The anonymous author of the Periplus of the Euxine says (33) that the Tibareni formerly dwelt west of Cotyora as far as Polemonium, at the mouth of the Puleman chai, one and a half miles east of Fatsah. In the time of Xenophon the Tibareni were an independent tribe (Anab. 7:8, 25). Long before this they were subject to a number of petty chiefs, which was a principal element of their weakness, and rendered their subjugation by Assyria more easy. Dr. Hincks (quoted by Rawlinson, Herod. 1, 380, note 1) has found as many as twenty-four kings of the Tuplai mentioned in the inscriptions. They are said by Apollonius Rhodius to have been rich in flocks (Aug. 2, 377). The traffic in slaves and vessels of copper with which the people of Tubal supplied the markets of Tyre ( Ezekiel 27:13) still further connects them with the Tibareni. It is well known that the regions bordering on the Pontus Euxinus furnished the most beautiful slaves, and that the slave-traffic was an extensive branch of trade among the Cappadocians (Polyb. 4:38, 4; Horace, Ep. 1, 6,39; Persius, Sat.. 6 :77; Martial, Ep. 6 :77; 10:76, etc.). The copper of the Mossynoeci, the neighbors of the Tibareni, was celebrated as being extremely bright and without any admixture of tin (Aristot. De Mir. Auscult. 62); and the Chalybes, who lived between these tribes, were long famous for their craft as metal-smiths. We must not forget, too, the copper-mines of Chalvar in Armenia (Hamilton, Asia Min. 1. 173).

    The Arabic version of  Genesis 10:2 gives Chorasan and China For Meshech and Tubal; in Eusebius (see Bochart) they are Illyria and Thessaly. The Talmudists ( Yoma, fol. 10, 2), according to Bochart, define Tubal as "the home of the Uniaci ( אונייקי )," whom he is inclined to identify with the Huns ( Phaleg, 3, 12). They may, perhaps, take their name from AEnoe, the modern Unieh, a town on the south coast of the Black Sea, not far from Cape Yasfn, and so in the immediate neighborhood of the Tibareni. In the Targum of R. Joseph on 1 Chronicles (ed. Wilkins) ויתינייא is given as, the equivalent of Tubal, and Wilkins renders it by Bithynia. But the reading in this passage, as well as in the Targums of Jerusalem and of Jonathan on Genesis 10, is too doubtful to be followed as even a traditional authority. (See Ethnology).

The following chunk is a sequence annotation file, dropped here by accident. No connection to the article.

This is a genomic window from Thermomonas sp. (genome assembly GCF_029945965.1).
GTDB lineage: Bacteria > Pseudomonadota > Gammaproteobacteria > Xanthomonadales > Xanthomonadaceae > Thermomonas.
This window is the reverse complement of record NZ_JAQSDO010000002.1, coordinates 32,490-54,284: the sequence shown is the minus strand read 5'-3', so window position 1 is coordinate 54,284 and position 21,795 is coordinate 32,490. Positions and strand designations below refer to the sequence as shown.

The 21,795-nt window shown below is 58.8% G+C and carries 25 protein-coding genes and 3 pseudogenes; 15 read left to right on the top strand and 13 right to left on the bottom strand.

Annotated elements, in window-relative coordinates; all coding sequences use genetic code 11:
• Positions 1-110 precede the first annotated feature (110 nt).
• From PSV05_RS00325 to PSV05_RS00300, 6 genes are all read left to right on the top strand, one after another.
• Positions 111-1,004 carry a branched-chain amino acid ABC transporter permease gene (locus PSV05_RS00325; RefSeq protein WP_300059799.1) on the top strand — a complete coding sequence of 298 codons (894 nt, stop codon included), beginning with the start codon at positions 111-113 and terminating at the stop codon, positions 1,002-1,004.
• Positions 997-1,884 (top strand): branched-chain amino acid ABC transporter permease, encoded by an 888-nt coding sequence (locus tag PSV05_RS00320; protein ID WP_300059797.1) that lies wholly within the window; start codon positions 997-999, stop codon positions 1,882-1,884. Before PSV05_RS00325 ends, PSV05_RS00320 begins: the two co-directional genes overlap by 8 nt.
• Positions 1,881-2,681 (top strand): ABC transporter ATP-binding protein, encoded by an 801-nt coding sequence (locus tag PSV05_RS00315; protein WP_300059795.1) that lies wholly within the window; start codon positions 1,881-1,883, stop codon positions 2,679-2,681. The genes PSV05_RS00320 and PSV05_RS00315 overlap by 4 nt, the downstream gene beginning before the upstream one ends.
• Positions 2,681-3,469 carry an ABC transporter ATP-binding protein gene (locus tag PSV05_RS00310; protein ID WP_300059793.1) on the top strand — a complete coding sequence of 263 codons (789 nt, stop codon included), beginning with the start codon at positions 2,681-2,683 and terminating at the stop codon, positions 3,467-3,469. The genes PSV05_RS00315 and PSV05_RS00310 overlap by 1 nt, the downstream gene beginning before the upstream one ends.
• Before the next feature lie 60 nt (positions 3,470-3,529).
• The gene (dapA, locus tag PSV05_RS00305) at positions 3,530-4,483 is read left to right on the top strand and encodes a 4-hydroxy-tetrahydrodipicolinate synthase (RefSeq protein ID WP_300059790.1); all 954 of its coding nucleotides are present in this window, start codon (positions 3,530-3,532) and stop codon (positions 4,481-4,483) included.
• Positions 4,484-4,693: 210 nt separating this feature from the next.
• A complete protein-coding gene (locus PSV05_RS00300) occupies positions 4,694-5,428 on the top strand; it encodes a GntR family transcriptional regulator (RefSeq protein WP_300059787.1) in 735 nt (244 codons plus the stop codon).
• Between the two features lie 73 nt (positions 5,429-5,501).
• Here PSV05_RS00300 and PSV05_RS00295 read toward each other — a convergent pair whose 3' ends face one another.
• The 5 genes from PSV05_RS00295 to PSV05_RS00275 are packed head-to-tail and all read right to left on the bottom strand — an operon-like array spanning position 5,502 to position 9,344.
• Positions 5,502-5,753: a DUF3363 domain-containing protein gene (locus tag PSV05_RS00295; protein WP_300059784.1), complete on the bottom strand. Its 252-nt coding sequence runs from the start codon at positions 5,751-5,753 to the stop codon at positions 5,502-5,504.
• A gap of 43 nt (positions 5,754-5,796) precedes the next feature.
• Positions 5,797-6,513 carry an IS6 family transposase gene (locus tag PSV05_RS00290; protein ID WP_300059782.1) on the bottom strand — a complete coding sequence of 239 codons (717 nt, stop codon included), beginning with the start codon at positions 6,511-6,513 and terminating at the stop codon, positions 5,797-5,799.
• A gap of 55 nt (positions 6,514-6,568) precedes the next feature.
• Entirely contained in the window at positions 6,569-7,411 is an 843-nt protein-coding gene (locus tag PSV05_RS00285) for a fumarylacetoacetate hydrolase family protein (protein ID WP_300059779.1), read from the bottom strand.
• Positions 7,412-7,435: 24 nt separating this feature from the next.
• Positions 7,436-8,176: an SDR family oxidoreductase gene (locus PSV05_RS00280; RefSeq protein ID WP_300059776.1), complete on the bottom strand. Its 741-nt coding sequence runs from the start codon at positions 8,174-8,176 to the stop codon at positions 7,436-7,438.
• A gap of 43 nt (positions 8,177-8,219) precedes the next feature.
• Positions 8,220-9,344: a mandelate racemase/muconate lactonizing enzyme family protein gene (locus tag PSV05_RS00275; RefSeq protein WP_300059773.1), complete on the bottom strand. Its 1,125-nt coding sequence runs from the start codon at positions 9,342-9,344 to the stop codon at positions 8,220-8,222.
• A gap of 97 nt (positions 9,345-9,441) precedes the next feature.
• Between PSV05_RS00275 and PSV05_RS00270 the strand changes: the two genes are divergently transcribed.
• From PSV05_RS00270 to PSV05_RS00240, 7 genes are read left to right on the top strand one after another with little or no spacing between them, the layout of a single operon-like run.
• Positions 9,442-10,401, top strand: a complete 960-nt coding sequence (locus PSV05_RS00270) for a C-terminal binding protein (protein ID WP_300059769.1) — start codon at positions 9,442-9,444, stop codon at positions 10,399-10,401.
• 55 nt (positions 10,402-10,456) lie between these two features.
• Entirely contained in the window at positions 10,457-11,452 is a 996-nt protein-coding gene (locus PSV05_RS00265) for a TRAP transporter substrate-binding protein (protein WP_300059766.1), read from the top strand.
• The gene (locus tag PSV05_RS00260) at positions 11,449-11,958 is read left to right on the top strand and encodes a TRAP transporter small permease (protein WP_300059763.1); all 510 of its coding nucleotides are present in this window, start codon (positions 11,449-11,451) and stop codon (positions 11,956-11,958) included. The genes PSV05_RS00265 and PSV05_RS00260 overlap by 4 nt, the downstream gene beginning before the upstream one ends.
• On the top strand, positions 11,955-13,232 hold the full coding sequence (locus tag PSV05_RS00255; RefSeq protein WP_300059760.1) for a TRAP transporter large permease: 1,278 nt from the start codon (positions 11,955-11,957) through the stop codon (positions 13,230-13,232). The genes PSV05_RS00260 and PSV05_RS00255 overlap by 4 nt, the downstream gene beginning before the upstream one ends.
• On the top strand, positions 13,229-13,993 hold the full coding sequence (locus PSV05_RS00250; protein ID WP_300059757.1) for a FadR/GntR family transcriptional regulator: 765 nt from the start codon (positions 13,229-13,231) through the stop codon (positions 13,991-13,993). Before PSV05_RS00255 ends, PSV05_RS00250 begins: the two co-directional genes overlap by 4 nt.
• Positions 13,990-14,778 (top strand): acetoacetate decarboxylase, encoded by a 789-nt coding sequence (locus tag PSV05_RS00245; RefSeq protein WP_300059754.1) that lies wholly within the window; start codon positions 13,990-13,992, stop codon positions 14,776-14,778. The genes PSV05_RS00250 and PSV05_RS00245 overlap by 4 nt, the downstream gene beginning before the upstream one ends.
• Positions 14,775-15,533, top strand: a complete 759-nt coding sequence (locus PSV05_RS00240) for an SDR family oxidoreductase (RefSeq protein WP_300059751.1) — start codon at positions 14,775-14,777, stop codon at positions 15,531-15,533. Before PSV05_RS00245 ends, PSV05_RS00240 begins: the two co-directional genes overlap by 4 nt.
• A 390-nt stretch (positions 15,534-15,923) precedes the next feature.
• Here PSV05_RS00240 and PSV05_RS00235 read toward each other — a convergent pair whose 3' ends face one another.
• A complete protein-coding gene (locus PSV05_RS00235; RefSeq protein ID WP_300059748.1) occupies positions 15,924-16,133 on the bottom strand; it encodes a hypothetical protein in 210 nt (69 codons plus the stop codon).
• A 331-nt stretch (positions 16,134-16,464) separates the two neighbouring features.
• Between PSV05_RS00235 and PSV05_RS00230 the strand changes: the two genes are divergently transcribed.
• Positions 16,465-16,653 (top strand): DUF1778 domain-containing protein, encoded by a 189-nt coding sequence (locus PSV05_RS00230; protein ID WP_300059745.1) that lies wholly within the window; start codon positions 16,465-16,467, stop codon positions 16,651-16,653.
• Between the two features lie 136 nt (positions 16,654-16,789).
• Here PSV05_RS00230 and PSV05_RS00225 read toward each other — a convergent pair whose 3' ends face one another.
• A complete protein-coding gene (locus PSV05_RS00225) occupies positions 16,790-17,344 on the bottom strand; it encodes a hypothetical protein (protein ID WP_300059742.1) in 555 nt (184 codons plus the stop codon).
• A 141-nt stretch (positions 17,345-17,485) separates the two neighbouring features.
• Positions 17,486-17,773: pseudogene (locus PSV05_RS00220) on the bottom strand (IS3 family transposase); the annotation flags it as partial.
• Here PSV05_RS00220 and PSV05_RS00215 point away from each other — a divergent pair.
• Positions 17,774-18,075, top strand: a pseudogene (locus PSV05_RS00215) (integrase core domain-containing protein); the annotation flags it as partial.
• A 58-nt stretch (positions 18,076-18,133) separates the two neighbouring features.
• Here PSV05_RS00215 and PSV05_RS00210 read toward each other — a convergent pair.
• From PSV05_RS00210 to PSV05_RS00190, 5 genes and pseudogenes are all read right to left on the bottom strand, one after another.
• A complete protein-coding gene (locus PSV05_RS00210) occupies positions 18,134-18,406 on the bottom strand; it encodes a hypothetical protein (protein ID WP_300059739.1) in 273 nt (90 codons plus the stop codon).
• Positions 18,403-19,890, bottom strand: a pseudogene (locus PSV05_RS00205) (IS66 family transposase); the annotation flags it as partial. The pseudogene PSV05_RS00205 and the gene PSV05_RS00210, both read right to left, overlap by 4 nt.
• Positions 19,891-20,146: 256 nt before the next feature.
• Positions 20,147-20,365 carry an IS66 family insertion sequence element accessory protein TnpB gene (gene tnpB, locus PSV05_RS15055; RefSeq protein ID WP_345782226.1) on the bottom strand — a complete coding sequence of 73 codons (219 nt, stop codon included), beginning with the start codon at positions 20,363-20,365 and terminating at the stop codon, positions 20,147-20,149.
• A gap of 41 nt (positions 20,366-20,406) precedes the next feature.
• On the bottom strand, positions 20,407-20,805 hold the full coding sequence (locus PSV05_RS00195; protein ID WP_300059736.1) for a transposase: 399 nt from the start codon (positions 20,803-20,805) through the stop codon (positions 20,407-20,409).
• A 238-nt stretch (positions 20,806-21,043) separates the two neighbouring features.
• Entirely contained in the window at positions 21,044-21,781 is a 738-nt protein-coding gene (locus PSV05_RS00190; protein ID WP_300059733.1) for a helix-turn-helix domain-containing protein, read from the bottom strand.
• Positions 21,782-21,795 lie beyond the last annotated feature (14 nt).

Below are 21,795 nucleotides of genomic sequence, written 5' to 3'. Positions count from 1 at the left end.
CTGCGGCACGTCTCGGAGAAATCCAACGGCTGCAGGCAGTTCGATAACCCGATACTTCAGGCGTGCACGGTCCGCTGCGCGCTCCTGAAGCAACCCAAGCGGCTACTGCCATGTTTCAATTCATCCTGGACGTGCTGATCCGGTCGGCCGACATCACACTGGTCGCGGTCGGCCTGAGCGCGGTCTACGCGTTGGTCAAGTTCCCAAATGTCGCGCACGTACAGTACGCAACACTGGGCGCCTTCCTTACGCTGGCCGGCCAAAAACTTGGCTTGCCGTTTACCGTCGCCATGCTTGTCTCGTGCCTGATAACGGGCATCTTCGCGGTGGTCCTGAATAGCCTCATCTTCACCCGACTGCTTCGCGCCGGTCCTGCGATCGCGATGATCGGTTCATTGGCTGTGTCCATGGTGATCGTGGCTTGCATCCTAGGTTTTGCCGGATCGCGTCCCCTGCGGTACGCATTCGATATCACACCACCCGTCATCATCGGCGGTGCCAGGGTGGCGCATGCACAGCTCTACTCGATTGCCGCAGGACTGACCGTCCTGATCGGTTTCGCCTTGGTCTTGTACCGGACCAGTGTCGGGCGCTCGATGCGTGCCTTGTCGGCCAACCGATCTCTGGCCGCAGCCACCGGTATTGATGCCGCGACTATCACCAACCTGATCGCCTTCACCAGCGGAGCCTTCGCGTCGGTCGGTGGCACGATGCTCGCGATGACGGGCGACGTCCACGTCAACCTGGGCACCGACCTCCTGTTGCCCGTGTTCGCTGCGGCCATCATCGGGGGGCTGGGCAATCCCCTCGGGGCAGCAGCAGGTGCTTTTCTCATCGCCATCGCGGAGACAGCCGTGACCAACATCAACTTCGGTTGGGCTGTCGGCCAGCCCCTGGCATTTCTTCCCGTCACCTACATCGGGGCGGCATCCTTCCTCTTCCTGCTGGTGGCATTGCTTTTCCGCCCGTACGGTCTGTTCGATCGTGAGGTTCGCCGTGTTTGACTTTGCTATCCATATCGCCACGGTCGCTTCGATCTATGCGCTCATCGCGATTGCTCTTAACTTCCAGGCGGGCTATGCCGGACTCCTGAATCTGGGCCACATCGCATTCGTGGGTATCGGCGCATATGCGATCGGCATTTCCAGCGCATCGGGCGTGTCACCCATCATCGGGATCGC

International Standard Bible Encyclopedia [13]

    tū´bal ( תּוּבל , tūbhal , תּבל , tubhal  ; Septuagint Θόβελ , Thóbel , Codex Alexandrinus in   Ezekiel 39:1 , Θόβερ , Thóber ): As the text stands, Tubal and Meshech are always coupled, except in  Isaiah 66:19 (Massoretic Text) and   Psalm 120:5 . In the former passage Tubal is yoked with Javan; in the latter Meshech occurs in  Psalm 120:5 and Kedar in   Psalm 120:6 . In  Genesis 10:2 parallel, they are sons of Japheth. In Ezekiel (  Ezekiel 27:13 ) the two are mentioned as exporters of slaves and copper, as a warlike people of antiquity ( Ezekiel 32:26 ), in the army of Gog ( Ezekiel 38:2 ff;   Ezekiel 39:1 ). Josephus identifies them with the Iberians and Cappadocians respectively; but they are most probably the Τιβαρηνοί , Tibarēnoı́ , and Μόσχοι , Móschoi , first mentioned in Herodotus iii. 94 as belonging to the 19th satrapy of Darius, and again (vii. 78) as furnishing a contingent to the host of Xerxes. Equally obvious is their identity with the Tabali and Muski of the Assyrian monuments, where the latter is mentioned as early as Tiglath-pileser I, and the former under Shalmaneser II; both are described as powerful military states. They appear together in Sargon's inscriptions; and during this entire period their territory must have extended much farther South and West than in Greek-Roman times. They are held (Winckler and Jeremias) to have been remnants of the old Hittite population which were gradually driven (probably by the Cimmerian invasion) to the mountainous district Southeast of the Black Sea.

    Kitto's Popular Cyclopedia of Biblial Literature [14]

    Tu´bal, a son of Japhet, and a people descended from him (;;;;; ), supposed to have been settled in Asia Minor near the Euxine [[[Nations, Dispersion Of]]]